Andrew Joyce is an author who lives aboard a boat in Fort Lauderdale, Florida, with his dog, Danny. For more information about Andrew and his work Follow Here.
My name is Andrew Joyce and I write books for a living. I would like to thank Norm for allowing me to be here today to discuss my latest book Yellow Hair and the research that is involved with writing an historical novel or an action/adventure novel that uses an historical event as a backdrop.
I want to say that I learned the hard way how important is proper research. But it wasn’t really that difficult of a lesson. In my first book, which takes place in the last half of the 19th century, I made two mistakes. I had the date of an event off by one year and I had my hero loading the wrong caliber cartridge into his Winchester rifle.
I would have gone blissfully throughout life not knowing how I had erred if not for my astute fans. Both mistakes were quickly pointed out to me in reviews of the book. One fellow said he would have given me five stars if not for the wrong caliber bullet mistake. I had to settle for four stars. Lesson learned!
Before I begin explaining to you about the year-long research I did for Yellow Hair, I’d like to tell you how I researched my second and third books and describe what that research entailed.
My second book was a western and the protagonist was a woman. The research took about three months. I had to know everything from women’s undergarments of the late 19th century to prison conditions for women in those days. (I sent my heroine to jail.) That kind of research was easy. Thank God for the Internet! Molly (my protagonist) built up her cattle ranch to one of the largest in Montana, but she and her neighbors had nowhere to sell their beef. Consquently, Molly decided to drive her and her neighbors’ cattle to Abilene where she could get a good price. She put together the second largest herd on record (12,000 head) and took off for Abilene.
That’s when I had to really go to work. I wanted my readers to taste the dust on the trail. I wanted them to feel the cold water at river crossing. I wanted them to know about the dangers of the trail, from rustlers to Indians to cattle stampedes.
This is how I learned about all those things and more. I found old movies that were authentic in nature. I watched them to get a feel for the trail. Then I read books by great authors who had written about cattle drives to soak up even more of the atmosphere of a cattle drive. That was all well and good, but it still did not put me in the long days of breathing dust and being always fearful of a stampede.
That’s when I went looking for diaries written by real cowboys while they were on the trail. After that, I found obscure self-published books written by those cowboys. Then it was onto newspaper articles written at the time about large cattle drives. That’s how I had Molly herd the second largest cattle drive. I discovered that the largest was 15,000 head, driven from Texas to California in 1882.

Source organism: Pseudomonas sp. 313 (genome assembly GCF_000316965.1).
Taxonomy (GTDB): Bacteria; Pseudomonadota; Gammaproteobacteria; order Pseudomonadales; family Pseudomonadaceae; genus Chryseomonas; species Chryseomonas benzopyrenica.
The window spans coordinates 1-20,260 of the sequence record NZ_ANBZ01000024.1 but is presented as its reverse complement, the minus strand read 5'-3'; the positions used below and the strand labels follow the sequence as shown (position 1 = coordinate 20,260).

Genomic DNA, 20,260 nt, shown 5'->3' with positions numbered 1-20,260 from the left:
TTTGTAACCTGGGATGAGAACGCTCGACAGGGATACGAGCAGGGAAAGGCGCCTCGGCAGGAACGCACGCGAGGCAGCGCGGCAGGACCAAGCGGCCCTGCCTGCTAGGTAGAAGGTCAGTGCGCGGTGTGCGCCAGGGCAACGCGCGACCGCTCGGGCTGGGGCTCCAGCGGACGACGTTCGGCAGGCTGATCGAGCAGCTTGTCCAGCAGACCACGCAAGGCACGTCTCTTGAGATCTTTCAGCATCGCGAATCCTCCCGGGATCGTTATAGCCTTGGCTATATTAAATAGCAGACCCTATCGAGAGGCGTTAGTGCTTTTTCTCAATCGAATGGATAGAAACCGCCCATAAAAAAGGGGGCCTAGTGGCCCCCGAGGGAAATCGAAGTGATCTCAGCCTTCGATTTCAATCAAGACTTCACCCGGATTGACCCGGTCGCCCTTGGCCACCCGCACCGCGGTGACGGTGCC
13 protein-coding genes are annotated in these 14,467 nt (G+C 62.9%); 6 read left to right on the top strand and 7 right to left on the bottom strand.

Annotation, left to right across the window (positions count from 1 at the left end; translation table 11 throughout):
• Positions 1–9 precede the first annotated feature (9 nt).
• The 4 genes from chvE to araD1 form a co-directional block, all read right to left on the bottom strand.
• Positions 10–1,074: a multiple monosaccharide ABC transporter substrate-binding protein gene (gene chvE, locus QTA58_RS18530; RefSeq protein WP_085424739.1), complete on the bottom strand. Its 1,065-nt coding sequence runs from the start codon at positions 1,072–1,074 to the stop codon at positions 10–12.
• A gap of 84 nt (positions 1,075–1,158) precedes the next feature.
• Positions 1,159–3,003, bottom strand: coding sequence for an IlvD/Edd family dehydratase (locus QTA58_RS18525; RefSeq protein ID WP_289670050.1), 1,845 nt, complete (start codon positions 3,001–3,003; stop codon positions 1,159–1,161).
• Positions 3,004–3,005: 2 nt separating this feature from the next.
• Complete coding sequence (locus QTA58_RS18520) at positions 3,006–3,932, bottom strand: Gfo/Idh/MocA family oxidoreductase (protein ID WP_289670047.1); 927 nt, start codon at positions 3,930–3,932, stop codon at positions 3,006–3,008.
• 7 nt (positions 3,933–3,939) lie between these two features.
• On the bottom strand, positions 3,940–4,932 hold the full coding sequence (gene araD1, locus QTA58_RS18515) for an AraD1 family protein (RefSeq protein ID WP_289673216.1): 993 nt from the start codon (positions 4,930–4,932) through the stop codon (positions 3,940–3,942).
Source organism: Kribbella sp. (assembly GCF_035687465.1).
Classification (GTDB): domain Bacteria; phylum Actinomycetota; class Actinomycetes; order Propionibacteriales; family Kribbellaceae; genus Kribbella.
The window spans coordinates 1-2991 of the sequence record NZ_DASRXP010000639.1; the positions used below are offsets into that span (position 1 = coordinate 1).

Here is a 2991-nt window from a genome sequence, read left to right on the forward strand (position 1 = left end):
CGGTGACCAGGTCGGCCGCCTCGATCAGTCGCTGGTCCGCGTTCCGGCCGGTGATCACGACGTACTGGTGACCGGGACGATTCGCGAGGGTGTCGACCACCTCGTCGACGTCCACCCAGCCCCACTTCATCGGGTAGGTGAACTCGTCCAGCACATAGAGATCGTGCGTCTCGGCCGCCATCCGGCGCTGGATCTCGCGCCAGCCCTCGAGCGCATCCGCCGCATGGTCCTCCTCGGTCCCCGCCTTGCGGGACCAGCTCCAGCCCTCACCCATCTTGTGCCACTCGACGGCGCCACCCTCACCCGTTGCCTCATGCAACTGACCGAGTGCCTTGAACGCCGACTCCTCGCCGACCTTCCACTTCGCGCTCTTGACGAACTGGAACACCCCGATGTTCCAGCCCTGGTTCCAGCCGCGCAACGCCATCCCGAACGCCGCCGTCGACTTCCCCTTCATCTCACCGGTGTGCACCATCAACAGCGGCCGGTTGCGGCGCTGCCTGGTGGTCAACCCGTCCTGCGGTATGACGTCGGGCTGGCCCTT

My next book took place in the Yukon during the Klondike Gold Rush of 1897. Here new elements were added such as wolves and the extreme weather as adversaries. Dogsledding was also involved. I have seen snow only three times in my life and I have never dogsledded. I knew even less about wolves. I had to learn about those things. I had no idea what it was like to travel across a wilderness on a dogsled at seventy degrees below zero. I also had to acquire knowledge about the dogs themselves, especially the lead dog. I learned about all that by doing the same things I did for my second book. The old diaries were the most helpful. As to the gold rush, there was plenty of material in the form of self-published books by some of the participants. Some were never even published, but I found copies of the manuscripts in the archives of universities and historical societies. Again, newspaper stories printed at the time were very useful. Concerning wolves . . . I read everything I could get my hands on about wolves—their habits, the pack hierarchy, the alpha male, and the different jobs or tasks the males and females have while hunting.
Now we come to Yellow Hair. As I mentioned above, the book is about the Sioux Nation from 1805 to 1890. I had to know both points of view, the white man’s and the Sioux’s. Getting to know the whites’ take on things was easy. There are many, many books (non-fiction) that were written at the time. I even found a book written by Custer detailing his strategy for wiping out the Sioux entirely. That was hard reading. And, again, there were universities and historical societies whose archives were a great help.
As to the Sioux’s point of view, there are a few books that were dictated to newspapermen years later by the Indians that took part in the various battles that I weave into my story. I found a lot of material from Native American participants of the Little Big Horn, written twenty to thirty years after the fact.
But I wanted to immerse myself in the Sioux culture and I wanted to give them dignity by using their language wherever possible. I also wanted to introduce them by their Sioux names as a result I had to learn the Lakota language, which wasn’t easy. There is a consortium that will teach you, but they wanted only serious students. You have to know a smattering of the language before they will even deign to let you in. I had to take a test to prove that I knew some Lakota. I failed the first time and had to go back to my Lakota dictionary and do some more studying. I got in on my second try.